By Ashley Zimmerman
By Dana Krangel
By John Hood
By Ashley Zimmerman
By David Von Bader
By Sayre Berman
By Steve Brennan
By Ashley Zimmerman
After bracing myself for the worst, I headed to the main room, where I spotted a tall, chubby guy carrying a homemade sign that read "Psycho Dave Rocks" (the o in rocks being the body of a Flying V guitar). OK, so there's at least one guy who takes this shit seriously. And now I know there's some dude named "Psycho Dave" I should be watching out for.
Just then, without warning, it started. Jimi Hendrix's star-spangled guitar riffs blared over the sound system while a somewhat portly guy in an Ozzy baseball shirt emerged from the back of the stage, mid-guitar solo. He bounced around the stage for about 30 seconds and then picked up the microphone; turns out, it was just the MC, Rob Goodman. Noticeably winded, Goodman laid down the ground rules (no air drums, no air backup bands) and explained what was at stake (a shot at the nationals in New York City on June 22 and a free guitar). Oh, and he defined a new term for everyone airness, which is when the "performance transcends the imitation of a real guitar and becomes an art form in and of itself."
First up was Psycho Dave, rockin' out to Motörhead's "Ace of Spades." With his stringy black wig, Motörhead jacket, and black Converse, Dave looked like Halfway to Sanity-era Joey Ramone. Naturally, the song kicks off just before the guitar solo. Within seconds, Dave has hit every air note on his air fretboard, moshing and scissor-kicking his way across the stage. Two-thirds of the way into his solo, Dave's wig fell off. Then he looked like a Licensed to Ill-era Beastie Boy. But Dave didn't flinch, and it paid off. The judges were impressed. "The airness is what stood out and losing the wig was powerful," said one of the judges, Studio A's own Fancy, whose deadpan commentary was almost as amusing as the performers.
Curious to learn what deep-rooted angst was behind such utter rock godliness, I asked the Psycho one about it. "I've been doing air guitar ever since I was 7 years old and heard 'Here I Go Again' by Whitesnake," he said, noting that he plays only air guitar, not real guitar. "When I was a teenager, I'd go home from school and play air guitar. I was motivated by every teacher who gave me a low grade, every girl who wouldn't go out with me."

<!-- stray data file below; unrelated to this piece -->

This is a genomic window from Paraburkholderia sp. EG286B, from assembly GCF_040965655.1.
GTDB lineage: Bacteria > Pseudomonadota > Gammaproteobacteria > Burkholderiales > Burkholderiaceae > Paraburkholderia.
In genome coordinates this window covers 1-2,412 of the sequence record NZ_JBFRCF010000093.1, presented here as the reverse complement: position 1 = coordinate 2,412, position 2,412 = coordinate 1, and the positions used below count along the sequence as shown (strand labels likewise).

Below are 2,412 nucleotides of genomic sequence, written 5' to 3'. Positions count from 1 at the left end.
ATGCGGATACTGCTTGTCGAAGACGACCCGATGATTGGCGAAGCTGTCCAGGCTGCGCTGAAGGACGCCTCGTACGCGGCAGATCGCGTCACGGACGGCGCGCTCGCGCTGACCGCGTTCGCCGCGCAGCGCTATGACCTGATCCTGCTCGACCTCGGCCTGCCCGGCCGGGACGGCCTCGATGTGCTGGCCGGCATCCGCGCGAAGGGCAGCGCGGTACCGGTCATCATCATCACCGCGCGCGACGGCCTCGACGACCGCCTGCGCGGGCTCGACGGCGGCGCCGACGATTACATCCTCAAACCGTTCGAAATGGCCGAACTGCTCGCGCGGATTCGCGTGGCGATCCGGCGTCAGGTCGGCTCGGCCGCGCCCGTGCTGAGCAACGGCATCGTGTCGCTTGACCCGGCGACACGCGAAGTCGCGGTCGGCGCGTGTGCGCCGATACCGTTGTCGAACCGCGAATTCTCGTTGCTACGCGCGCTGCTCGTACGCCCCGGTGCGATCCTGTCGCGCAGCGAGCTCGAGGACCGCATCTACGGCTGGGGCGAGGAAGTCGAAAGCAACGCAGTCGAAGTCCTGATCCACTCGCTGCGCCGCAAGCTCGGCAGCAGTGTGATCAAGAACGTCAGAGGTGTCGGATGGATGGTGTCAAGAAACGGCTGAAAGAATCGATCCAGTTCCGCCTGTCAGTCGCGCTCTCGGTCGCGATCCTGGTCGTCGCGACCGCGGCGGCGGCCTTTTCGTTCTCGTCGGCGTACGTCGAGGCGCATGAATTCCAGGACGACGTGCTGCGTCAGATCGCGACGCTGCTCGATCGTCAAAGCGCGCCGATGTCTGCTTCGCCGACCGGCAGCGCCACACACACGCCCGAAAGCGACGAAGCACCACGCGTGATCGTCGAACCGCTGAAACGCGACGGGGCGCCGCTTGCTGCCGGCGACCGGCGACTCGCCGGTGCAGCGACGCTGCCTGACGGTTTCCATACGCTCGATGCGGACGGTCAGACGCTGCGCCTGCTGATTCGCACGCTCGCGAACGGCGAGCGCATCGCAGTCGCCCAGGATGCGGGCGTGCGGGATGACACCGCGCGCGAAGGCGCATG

Now that, my friends, is commitment. His hair may be fake, but Psycho Dave is the real deal a true balls-to-the-wall air guitarist. And he was just the first performer. Hell, I thought, I bet the next guy's even more of a spectacle. That thought lasted a whole ten seconds.
Next up was Bhavin Patel, an unassuming young cat whose stage name was "Big Bobby B" and song of choice was GNR's "Welcome to the Jungle." He looked like an Indian version of Fez from That '70s Show and had the humble, self-deprecating humor to match. Rather than try to match air licks with Dave, Bobby took the pampered-rock-star route, miming an air request for more volume in the stage monitors. Occasionally, he'd try to play along, though his technique looked more air ukulele. Bobby B.'s only chance at winning was to play the William Hung card, scoring points for his outsider-art element. But the judges didn't buy it, even though Fancy managed to see Bobby's inner star: "He really brought a great internal performance."
At this point, I wasn't sure what to expect from the final contestant. But then he took the stage. I'm talkin' about the Man, the air guitar messiah, Kraig Geiger. Dressed in white jeans, white slip-on shoes, a sleeveless black T, and a black Crocodile Dundee hat (on top of a real, 100-percent natural mullet), the well-built 40-something was what I'd been waiting for. Not surprisingly, Geiger got the Led out, air-noodling along to Zeppelin's "Lemon Song." More reserved than the fiery Psycho Dave, Geiger had more of a blues approach. And as Fancy so accurately stated, Geiger is an "air guitarist's air guitarist." Fats agrees.
But just as the judges were ready to tally the scores, a fourth contestant was announced Ron Adler, an older, gray-haired guy whose wheelchair forced him to perform in front of the stage (rock clubs aren't big on ADA compliance, you know). Adler quickly scored points when his air roadie handed him his ax (which he kept on a real guitar stand). Adler got bluesy with ZZ Top's "Tush." His performance was spirited, and he was well-prepared ("I definitely dig the gloves," Fancy said). But after seeing Psycho Dave and Geiger, it was obvious who the contenders were.